“Ninety-nine percent of the failures come from people who have the habit of making excuses.” ~ George Washington Carver
First paper of the term was due today. I collected some, but I actually collected more excuses than papers. Everyone who was unprepared had a reason. Finally I snapped out, “Losers make excuses.” That stopped them. But then we reviewed the situation and I explained a little bit about reality.
I actually tell my students on the first day of classes that after 25 years of teaching, having taught thousands and thousands of students, I can literally count using two hands the number of people who failed Eng 101 because they couldn’t write well enough. I could probably use one hand, but I’ll be generous. As Carver points out, most of the students who failed my class do so because they allow themselves to make excuses.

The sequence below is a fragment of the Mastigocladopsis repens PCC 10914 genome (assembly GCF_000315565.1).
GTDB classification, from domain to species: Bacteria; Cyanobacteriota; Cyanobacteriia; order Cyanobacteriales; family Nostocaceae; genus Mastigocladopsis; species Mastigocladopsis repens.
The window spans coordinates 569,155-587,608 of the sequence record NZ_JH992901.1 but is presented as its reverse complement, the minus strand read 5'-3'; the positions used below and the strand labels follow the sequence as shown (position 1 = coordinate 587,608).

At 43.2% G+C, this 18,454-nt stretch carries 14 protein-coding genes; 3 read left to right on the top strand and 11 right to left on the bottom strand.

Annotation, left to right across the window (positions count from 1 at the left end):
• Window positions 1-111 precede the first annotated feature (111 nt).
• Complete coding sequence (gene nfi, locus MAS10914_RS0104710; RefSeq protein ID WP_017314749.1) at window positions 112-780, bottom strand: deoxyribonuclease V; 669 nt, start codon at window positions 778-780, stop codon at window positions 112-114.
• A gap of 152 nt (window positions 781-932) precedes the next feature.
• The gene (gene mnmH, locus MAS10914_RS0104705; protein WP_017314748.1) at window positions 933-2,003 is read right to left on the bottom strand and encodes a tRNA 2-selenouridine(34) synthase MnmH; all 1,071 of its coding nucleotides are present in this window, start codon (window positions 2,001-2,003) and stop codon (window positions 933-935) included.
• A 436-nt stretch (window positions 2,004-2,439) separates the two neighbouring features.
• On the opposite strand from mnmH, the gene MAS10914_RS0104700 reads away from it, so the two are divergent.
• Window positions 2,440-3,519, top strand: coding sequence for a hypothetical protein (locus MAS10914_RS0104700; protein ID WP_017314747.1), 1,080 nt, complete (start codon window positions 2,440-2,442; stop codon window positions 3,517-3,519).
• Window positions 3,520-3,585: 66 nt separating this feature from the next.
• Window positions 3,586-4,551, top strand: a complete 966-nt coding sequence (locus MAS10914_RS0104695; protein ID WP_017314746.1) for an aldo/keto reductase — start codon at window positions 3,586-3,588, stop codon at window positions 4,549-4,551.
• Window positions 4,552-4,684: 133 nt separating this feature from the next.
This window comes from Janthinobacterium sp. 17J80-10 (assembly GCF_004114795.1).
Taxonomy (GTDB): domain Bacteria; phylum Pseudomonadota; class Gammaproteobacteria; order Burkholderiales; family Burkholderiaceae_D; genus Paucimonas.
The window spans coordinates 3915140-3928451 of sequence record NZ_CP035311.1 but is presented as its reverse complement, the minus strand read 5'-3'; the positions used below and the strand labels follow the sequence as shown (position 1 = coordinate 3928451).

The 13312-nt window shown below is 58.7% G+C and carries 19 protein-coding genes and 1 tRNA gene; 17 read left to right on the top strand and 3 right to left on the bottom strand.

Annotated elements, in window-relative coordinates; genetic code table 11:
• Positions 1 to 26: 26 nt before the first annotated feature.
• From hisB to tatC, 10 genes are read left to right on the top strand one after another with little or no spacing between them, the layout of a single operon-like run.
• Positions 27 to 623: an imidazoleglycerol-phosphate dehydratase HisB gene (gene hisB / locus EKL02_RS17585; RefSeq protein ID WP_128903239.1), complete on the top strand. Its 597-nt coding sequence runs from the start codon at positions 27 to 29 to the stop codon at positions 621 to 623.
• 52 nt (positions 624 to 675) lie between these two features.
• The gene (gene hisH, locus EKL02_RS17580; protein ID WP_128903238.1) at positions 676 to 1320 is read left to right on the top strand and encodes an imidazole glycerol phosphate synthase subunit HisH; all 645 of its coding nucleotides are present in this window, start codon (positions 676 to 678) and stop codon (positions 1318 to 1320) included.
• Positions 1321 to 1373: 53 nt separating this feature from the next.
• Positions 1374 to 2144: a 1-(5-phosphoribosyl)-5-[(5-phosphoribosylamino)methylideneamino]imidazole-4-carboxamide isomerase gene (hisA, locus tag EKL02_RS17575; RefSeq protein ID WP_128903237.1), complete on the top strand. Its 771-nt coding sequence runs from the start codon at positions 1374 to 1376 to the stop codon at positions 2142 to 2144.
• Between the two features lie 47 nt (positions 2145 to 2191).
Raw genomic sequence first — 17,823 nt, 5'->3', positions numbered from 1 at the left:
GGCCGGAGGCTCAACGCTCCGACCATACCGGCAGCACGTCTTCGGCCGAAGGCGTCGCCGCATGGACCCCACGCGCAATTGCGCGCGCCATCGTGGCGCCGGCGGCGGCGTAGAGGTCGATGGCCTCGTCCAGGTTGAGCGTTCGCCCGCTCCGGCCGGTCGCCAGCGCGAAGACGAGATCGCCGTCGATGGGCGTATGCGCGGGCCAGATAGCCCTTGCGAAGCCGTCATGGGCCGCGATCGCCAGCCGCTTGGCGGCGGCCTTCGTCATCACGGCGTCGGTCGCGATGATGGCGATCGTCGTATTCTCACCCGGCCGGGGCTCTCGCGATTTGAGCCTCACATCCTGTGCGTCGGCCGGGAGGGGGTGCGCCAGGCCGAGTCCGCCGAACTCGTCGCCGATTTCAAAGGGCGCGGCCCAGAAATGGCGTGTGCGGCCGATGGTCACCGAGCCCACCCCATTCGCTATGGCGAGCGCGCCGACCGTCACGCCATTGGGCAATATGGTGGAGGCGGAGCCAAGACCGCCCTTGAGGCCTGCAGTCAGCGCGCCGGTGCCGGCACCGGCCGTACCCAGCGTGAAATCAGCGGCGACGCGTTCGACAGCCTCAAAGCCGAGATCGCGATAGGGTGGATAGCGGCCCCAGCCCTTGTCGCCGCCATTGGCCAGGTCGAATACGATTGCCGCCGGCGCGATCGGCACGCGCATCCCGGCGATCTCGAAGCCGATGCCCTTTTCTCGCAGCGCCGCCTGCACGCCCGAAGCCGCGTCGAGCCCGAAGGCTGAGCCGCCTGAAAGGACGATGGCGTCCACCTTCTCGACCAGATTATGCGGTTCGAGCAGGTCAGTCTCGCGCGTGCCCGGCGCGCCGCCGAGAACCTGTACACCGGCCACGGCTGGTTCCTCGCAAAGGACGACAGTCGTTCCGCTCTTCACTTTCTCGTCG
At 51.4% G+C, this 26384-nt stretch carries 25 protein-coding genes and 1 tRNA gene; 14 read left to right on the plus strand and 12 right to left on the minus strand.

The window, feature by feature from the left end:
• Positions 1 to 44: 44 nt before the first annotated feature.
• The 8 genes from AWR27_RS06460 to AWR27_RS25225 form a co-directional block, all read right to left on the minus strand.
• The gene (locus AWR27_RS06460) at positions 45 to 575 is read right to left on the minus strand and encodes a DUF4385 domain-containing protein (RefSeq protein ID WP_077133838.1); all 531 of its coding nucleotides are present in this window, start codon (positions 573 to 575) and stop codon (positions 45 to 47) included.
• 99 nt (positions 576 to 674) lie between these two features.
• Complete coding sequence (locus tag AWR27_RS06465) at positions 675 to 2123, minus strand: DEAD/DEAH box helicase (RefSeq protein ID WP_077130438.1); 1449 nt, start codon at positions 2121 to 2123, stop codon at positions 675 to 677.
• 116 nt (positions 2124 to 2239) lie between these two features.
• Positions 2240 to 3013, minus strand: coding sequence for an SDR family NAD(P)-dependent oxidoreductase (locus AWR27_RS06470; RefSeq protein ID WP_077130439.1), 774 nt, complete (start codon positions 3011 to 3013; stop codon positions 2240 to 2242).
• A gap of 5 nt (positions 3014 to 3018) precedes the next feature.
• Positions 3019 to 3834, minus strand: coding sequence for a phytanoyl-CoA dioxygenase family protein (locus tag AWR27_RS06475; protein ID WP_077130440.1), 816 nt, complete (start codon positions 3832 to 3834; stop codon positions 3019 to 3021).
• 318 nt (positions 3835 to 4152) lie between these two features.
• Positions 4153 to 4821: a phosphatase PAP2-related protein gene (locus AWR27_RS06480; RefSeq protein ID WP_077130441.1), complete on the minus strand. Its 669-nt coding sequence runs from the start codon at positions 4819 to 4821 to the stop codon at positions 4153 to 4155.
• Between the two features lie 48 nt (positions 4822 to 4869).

We give ourselves the habit of making excuses, and most of the time my students come into my classroom with that particular habit full blown. As a result, I don’t listen to excuses. If I did, no one would learn the good habits they need for a successful career. I’m not draconian, I don’t think. If they come to me ahead of time and explain a troubling situation, I’ll work with them. But to show up unprepared and then make excuses? Nope. That doesn’t fly.
Most people reading this blog are trying to improve themselves, and I’d guess this isn’t a big excuse-making crowd. But I know we all have areas in our lives where we allow the excuses. I know my area–finding time to write. I know I could carve out 20 minutes a day by cutting out facebook time. But then I use that other important crutch of modern life–rationalization. It’s a partner to excuse, and I am fully able to rationalize that the 20 minutes I spend on facebook is my downtime, allowing me to indulge in something trivial and enjoyable, giving my brain a much needed break.
More on that another day!
But in the meantime, think about the excuses we make every day. How many are actually something we couldn’t have overcome with a little grit and effort?